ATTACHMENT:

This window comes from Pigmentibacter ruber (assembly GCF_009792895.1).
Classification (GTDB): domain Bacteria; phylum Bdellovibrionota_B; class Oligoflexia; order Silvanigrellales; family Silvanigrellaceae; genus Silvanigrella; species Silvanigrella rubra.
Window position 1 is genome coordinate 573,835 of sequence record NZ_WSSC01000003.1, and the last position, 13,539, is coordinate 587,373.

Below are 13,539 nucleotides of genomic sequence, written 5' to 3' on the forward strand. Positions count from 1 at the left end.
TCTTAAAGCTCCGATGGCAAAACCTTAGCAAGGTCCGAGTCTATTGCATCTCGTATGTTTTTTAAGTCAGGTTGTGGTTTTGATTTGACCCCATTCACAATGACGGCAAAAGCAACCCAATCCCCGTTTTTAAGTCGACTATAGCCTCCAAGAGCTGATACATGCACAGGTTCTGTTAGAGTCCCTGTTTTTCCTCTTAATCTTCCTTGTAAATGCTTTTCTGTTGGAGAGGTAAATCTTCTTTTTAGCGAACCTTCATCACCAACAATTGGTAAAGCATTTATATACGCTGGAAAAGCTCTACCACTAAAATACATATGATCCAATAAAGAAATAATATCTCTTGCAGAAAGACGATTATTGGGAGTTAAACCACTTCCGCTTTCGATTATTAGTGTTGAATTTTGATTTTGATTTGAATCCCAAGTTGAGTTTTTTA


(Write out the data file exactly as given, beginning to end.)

This window comes from Pigmentibacter ruber (assembly GCF_009792895.1).
Classification (GTDB): domain Bacteria; phylum Bdellovibrionota_B; class Oligoflexia; order Silvanigrellales; family Silvanigrellaceae; genus Silvanigrella; species Silvanigrella rubra.
Window position 1 is genome coordinate 573,835 of sequence record NZ_WSSC01000003.1, and the last position, 13,539, is coordinate 587,373.

Below are 13,539 nucleotides of genomic sequence, written 5' to 3' on the forward strand. Positions count from 1 at the left end.
TCTTAAAGCTCCGATGGCAAAACCTTAGCAAGGTCCGAGTCTATTGCATCTCGTATGTTTTTTAAGTCAGGTTGTGGTTTTGATTTGACCCCATTCACAATGACGGCAAAAGCAACCCAATCCCCGTTTTTAAGTCGACTATAGCCTCCAAGAGCTGATACATGCACAGGTTCTGTTAGAGTCCCTGTTTTTCCTCTTAATCTTCCTTGTAAATGCTTTTCTGTTGGAGAGGTAAATCTTCTTTTTAGCGAACCTTCATCACCAACAATTGGTAAAGCATTTATATACGCTGGAAAAGCTCTACCACTAAAATACATATGATCCAATAAAGAAATAATATCTCTTGCAGAAAGACGATTATTGGGAGTTAAACCACTTCCGCTTTCGATTATTAGTGTTGAATTTTGATTTTGATTTGAATCCCAAGTTGAGTTTTTTA